The 20-year tax break given to developers through an agreement the Mineola Board of Trustees made with the industrial development agency led to more than $7 million in tax avoidance, according to former Trustee Larry Werther.

Money that Werther said could have gone towards school tax breaks.

“If $7 million were dumped into this budget everyone would’ve gotten a tax break,” Werther said. “We could’ve had an impact on school taxes, but you chose not to.”

Werther came before the board during the Nov. 14 board of trustees meeting and presented assessments of the value of three properties the board approved the development of with the IDA tax break, along with what developers would pay in taxes on properties without the IDA.

The three properties are the new apartments at 1 Third Ave, 160 Old Country Road, and 104 Front St., assessed by Werther at around $60.6 million, $48.9 million, and $2.9 million, respectively.

With the current property tax rate for New York, developers would have paid about $3 million in taxes for the buildings at 1 Third Ave and 160 Old Country Road, according to Werther. The 104 Front St building would’ve cost developers over $180,000 in taxes, Werther said.

The Mineola Union Free School District raises $78.8 million through the tax levy – 8.9 percent of the tax levy would have been paid by the developers, according to Werther.

“In my professional career before I retired I had people asking me how am I going to retire and put money away, and a 10 or 20 percent tax break on school taxes would do that,” Wirther said. “There are seniors in our village right now wondering how they’re going to pay for their medications, and a 20 percent school tax break would pay for that.”

Mayor Scott Strauss said the board does not control school taxes.

Werther said the school could have used that money to go toward the lottery bilingual education program, which Deputy Mayor Paul Pereira later corrected.

The district does not have a lottery bilingual program, there is a dual language program available to all children and a lottery full day pre-school in addition to the half day pre-school available to all students, Pereira said.

Michael Nagler, superintendent for the Mineola Union Free School District, said separately from the meeting that to date there has been no negative effect either in budget or student enrollment from the apartments that were constructed.

Werther, who briefly served as Mayor in 2011 and plans on running against Strauss in the March elections, also said the building at 160 Old Country Road is different than the plans originally presented to and voted on by the board. The building is made out of wood not the proposed steel, he said.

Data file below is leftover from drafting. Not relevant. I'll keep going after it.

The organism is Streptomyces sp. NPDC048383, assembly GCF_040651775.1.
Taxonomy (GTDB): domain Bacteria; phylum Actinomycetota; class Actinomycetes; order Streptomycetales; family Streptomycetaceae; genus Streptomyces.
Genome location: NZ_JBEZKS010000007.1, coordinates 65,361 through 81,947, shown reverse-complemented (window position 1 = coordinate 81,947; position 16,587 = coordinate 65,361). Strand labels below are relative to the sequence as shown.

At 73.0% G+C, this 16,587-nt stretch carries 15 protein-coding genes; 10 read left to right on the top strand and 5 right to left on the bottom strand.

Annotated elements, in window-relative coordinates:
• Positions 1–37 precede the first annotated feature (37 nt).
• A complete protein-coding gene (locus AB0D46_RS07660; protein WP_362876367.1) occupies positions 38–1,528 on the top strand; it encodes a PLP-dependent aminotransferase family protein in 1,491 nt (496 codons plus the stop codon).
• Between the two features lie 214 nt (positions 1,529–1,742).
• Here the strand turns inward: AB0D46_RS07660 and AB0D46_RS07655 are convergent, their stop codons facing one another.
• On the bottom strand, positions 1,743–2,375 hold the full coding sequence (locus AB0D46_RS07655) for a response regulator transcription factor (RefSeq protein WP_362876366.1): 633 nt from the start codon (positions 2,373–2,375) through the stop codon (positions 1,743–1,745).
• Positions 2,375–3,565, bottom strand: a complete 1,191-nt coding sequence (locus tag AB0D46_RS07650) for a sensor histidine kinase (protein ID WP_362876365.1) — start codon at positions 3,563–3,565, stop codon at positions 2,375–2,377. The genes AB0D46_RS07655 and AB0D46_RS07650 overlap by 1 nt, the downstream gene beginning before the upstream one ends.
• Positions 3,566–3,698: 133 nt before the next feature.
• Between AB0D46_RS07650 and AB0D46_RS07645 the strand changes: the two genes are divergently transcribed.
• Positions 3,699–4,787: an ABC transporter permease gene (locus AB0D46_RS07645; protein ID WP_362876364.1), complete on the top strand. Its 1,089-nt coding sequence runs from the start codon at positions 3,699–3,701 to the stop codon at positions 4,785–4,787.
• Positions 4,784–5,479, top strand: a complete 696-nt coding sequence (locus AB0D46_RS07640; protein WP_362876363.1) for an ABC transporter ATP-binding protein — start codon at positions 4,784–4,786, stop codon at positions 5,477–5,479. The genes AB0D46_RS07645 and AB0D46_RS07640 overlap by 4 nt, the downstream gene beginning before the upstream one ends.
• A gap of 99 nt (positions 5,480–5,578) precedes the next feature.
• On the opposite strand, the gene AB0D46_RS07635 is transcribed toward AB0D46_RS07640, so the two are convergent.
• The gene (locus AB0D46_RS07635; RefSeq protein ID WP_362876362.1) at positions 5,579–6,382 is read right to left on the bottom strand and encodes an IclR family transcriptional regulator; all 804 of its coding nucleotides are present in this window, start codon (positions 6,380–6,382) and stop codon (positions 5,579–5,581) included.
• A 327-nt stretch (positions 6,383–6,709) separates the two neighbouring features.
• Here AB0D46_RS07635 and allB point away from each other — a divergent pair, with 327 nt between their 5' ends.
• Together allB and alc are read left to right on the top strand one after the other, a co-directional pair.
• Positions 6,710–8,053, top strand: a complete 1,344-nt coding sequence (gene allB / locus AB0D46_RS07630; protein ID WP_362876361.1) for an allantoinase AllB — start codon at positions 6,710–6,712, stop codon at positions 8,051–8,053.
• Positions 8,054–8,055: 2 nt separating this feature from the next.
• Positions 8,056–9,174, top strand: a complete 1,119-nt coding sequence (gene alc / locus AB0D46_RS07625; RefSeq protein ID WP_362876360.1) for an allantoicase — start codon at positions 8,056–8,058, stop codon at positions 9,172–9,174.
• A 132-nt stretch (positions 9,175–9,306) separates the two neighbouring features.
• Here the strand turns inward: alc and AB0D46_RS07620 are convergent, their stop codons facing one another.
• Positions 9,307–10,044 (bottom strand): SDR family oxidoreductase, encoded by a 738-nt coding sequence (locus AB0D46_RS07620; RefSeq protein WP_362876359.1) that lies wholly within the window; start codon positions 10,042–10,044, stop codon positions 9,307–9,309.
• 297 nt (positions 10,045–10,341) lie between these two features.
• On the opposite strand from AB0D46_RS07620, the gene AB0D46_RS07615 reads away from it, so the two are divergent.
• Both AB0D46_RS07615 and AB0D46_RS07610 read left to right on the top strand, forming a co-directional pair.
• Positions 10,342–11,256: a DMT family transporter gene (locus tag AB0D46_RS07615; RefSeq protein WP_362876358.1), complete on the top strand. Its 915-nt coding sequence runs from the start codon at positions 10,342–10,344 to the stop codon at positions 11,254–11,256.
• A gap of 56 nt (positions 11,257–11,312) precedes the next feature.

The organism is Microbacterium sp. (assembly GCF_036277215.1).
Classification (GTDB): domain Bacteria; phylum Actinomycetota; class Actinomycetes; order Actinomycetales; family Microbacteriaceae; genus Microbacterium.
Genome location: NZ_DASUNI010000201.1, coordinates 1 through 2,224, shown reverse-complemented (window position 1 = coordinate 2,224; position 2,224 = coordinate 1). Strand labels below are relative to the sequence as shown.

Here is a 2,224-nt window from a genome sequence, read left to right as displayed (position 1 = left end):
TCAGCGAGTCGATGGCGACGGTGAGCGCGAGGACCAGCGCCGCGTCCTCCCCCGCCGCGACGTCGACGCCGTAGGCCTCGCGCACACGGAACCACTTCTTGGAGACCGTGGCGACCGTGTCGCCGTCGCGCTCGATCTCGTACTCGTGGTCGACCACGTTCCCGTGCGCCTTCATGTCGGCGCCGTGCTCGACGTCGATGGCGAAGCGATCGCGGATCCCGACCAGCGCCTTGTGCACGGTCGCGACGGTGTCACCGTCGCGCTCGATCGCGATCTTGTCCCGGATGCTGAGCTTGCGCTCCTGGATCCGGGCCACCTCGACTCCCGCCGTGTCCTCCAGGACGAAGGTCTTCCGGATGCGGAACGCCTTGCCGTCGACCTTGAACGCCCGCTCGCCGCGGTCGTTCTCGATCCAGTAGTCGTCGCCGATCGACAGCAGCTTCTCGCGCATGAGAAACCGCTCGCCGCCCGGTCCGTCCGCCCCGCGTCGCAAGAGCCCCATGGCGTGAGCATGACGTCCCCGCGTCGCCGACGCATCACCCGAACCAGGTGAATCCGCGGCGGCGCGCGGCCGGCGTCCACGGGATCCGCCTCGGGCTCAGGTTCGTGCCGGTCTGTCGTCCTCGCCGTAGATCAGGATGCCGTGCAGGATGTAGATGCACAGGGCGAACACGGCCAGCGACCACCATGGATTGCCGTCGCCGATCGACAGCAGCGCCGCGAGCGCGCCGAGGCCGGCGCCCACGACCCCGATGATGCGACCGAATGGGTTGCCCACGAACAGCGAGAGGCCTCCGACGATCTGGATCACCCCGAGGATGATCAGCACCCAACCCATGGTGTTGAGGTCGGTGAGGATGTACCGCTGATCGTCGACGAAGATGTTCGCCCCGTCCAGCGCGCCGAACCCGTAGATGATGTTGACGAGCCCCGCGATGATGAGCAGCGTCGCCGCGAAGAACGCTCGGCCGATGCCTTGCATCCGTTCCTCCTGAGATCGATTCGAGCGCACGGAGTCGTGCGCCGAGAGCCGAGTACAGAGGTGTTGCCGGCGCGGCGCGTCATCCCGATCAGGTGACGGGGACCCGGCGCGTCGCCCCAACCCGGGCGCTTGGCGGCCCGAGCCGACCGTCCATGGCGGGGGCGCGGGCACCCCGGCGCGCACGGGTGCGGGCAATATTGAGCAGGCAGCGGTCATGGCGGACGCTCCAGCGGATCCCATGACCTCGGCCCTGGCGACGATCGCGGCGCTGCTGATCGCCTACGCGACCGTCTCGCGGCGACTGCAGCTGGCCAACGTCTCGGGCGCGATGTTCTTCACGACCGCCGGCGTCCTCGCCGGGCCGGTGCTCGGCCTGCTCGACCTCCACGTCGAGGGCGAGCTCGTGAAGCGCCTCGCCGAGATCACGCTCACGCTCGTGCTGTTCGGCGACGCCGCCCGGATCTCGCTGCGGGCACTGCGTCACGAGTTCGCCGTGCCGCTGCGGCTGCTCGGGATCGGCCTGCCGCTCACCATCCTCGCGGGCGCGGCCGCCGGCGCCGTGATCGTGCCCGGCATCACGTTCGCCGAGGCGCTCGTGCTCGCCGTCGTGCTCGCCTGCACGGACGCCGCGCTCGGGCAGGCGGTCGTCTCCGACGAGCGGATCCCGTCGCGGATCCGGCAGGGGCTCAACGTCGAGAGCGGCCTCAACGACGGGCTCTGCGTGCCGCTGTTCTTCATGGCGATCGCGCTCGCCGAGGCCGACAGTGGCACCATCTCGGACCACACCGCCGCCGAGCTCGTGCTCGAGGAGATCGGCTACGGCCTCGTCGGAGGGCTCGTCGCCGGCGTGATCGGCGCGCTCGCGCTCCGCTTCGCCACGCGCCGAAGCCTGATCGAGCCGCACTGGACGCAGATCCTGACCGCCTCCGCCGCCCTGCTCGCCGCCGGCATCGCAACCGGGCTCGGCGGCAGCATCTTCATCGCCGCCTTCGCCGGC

Strauss said the building is built to New York State code. He added that as a firefighter, and father of two firefighters, he would have no problem driving a fire truck to that building – and said he believes every fire fighter would agree that building is safe.

Werther said his issue is not concerning safety.

“If you order a Merdecez-Benz and somebody delivers a Toyota it’s still a car,” Werther said. “They lied, and you let them get away with that.”

Werther also said the 20 year tax break with the IDA is even more poignant now based on the proposed federal tax reform that will “put a knife in the heart of all New Yorkers.” The proposed reform will take away deductibility of property taxes and mortgage interests, Werther said.

While Strauss said he agrees with Werther that the IDA is flawed, he said the buildings are a “boon to the village.”

Strauss and other board members, including Pereira and Trustee Dennis Walsh, said they believe the buildings would not have been developed if not for the tax breaks.

The board also said some of the properties, including 1 Third Ave, the former Keyspan building, were previously not taxable.

“The district who was not getting a penny from the Keyspan … is now getting substantial amounts of money and increases every year,” Pereira said, adding that he was sad Werther was not there to hear this as he had left before the board finished responding.

Trustee Walsh added that the board is limited in their abilities. The IDA was created by the state, and is not something the board can control, Walsh said. If the board did choose to turn down the developer’s offer, the decision would be overturned in court for the board overextending authority, Walsh said.

Pereira also said “it is just wrong” for Werther to convolute this with the proposed federal tax reform as if the board could have foreseen that six years ago, when Werther himself was on the board.

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